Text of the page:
Meet the Mascho-Piro tribe of Peru ... but do they want to meet the modern world?
They've no idea what to make of the strange people who have appeared on the far riverbank, wearing clothes, carrying cameras, and using alien transportation devices. But they are right to be concerned.
The men and women captured in the photographs belong to the Mascho-Piro, one of the world's last uncontacted tribes. For a millenia, they have carved an existence from the Peruvian rainforest, untouched by what outsiders call civilisation.
Now their days of isolation seem numbered. Illegal loggers are encroaching nearer to their ancestral homeland, in and around Manú National Park in the largely unexplored region where Peru borders Brazil and Bolivia.
The family in our main photo were chanced upon by Diego Cortijo, an indigenous Peruvian exploring the Alto Madre de Dios river four days on foot from the remote jungle town of Puerto Maldonado.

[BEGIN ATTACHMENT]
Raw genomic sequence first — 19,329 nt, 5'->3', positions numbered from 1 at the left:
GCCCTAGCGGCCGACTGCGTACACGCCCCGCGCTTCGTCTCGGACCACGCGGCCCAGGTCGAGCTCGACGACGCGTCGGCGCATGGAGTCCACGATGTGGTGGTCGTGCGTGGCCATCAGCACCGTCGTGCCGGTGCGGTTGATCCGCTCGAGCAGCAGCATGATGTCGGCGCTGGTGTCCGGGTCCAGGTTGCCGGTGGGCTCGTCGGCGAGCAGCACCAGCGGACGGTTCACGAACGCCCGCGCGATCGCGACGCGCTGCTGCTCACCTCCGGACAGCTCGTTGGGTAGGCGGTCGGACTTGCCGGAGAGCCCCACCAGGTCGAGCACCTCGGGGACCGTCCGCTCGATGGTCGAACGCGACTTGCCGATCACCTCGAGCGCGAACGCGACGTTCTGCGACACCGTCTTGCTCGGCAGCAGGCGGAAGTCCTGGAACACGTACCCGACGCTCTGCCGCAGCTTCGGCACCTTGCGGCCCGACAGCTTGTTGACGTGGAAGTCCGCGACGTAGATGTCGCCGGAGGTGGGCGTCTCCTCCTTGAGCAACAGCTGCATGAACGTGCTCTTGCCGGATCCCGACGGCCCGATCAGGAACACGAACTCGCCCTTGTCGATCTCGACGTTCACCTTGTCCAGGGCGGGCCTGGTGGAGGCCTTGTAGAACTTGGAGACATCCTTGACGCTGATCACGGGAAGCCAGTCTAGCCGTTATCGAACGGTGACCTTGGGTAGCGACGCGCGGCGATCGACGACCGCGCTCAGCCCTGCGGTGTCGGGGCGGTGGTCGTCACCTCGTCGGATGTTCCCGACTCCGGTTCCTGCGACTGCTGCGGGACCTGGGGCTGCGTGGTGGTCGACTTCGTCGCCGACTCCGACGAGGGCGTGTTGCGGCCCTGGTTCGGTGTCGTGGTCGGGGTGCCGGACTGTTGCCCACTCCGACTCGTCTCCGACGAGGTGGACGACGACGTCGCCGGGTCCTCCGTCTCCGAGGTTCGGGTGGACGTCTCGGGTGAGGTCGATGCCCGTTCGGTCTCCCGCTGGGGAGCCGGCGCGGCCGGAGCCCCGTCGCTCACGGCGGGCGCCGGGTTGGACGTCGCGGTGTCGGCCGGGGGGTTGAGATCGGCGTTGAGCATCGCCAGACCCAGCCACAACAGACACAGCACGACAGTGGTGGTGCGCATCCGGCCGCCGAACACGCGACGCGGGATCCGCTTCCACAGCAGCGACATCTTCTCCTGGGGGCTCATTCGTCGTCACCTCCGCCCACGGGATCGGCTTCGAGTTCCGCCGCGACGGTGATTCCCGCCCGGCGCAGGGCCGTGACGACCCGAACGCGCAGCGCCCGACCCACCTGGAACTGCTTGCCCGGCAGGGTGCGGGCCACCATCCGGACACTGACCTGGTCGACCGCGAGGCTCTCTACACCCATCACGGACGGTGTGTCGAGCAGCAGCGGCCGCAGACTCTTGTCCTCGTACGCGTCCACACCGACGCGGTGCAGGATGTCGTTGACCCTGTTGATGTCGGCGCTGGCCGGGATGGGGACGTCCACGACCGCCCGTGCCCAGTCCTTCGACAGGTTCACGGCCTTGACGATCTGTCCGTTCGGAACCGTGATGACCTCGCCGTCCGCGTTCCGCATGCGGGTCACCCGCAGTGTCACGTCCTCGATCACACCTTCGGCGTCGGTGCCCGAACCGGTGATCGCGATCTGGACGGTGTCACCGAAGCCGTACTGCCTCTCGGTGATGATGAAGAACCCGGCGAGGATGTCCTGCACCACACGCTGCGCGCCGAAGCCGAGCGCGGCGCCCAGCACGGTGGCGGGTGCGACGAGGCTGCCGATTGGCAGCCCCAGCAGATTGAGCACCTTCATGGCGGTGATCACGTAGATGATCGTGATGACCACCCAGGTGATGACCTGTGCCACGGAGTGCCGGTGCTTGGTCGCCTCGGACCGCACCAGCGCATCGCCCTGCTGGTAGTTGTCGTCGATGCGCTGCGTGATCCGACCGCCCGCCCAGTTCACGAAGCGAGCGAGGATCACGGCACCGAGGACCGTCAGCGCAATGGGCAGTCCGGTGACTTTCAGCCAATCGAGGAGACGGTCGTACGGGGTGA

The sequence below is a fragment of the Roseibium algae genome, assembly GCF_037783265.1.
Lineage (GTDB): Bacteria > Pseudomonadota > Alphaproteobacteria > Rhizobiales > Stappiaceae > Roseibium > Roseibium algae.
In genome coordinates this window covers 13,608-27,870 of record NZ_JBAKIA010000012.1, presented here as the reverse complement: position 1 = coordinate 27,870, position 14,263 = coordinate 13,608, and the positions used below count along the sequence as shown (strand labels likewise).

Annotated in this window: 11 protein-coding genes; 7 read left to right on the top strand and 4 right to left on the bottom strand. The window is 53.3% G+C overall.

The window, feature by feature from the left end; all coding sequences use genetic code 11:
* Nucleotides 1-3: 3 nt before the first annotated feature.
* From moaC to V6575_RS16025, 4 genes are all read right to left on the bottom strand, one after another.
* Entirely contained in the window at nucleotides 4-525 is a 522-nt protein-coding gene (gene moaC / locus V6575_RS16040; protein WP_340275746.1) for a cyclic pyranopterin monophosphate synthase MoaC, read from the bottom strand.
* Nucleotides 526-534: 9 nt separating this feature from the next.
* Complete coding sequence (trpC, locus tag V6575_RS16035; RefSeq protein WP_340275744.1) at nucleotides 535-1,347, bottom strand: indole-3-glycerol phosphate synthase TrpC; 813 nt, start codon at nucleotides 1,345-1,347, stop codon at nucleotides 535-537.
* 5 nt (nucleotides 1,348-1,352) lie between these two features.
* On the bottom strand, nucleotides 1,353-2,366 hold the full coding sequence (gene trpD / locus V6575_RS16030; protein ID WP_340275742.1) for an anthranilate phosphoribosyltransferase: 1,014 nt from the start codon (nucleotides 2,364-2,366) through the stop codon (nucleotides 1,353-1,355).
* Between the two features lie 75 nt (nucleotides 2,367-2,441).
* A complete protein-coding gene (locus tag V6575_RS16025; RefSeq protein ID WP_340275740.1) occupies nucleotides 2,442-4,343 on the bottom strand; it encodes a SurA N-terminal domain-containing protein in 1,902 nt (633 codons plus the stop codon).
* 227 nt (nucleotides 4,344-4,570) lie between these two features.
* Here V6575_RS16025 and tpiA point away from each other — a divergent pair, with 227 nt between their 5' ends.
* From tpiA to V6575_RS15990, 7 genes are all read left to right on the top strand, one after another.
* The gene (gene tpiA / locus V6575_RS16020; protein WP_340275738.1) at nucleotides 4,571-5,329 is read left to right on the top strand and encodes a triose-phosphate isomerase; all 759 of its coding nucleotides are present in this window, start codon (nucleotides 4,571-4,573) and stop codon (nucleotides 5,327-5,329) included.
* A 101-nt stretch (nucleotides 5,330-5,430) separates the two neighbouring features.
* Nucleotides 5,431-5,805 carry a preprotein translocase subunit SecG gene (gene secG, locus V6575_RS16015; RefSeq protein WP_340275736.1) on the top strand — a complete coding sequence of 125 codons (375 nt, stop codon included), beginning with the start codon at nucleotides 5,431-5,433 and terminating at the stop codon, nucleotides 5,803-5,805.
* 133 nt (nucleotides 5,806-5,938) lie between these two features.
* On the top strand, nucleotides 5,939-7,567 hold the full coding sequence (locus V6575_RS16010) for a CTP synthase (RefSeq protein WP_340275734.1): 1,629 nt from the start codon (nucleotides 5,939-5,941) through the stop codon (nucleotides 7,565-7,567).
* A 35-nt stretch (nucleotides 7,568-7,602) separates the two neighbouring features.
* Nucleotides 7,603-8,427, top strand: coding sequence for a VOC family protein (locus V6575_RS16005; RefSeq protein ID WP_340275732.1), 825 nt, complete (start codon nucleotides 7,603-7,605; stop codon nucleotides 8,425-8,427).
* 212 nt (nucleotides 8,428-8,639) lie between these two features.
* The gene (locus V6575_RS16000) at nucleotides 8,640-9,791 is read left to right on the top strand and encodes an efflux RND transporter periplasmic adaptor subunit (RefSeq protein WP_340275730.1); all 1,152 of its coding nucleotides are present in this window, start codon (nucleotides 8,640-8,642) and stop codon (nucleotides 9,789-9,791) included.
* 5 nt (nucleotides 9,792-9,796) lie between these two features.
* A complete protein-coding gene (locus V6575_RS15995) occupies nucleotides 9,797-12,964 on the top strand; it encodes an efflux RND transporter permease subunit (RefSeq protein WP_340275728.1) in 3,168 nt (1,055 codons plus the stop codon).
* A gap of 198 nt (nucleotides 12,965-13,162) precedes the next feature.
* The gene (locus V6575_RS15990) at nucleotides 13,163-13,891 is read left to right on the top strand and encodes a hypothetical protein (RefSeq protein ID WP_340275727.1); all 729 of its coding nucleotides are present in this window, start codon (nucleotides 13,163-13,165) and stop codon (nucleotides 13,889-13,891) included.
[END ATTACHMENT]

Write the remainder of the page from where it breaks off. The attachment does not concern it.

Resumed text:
Holding his camera lens against a telescope, he captured one of the most detailed pictures of an uncontacted tribe ever taken. It appears to show a family gazing at him with a mixture of fear and hostility.
The second image was taken by Gabriella Galli, an Italian visitor on a bird-watching tour of the national park. She was taking a speedboat down the Alto Madre de Dios, a tributary of the Amazon, when she spotted humans on the far bank. Concerned a tourist could come so close to uncontacted tribes, Ms Gali passed her photograph to Survival International, which fights for the protection of indigenous people.
So-called "first contact" with the outside world can prove fatal for a tribe and usually results in the death of between 50 and 80 per cent of its members, who have no immunity to diseases common elsewhere.
It can also be tragic for those who "discover" them. Weeks ago, a close friend of Mr Cortijo – Nicolás "Shaco" Flores – was killed by an arrow on the outskirts of the park while trying to leave gifts of food and clothes.
"Shaco's death is a tragedy: he was a kind, courageous and knowledgeable man," wrote anthropologist Glen Shephard, a friend of the victim, on his blog. "Yet in this tragic incident, the Mashco-Piro have again expressed their adamant desire to be left alone."
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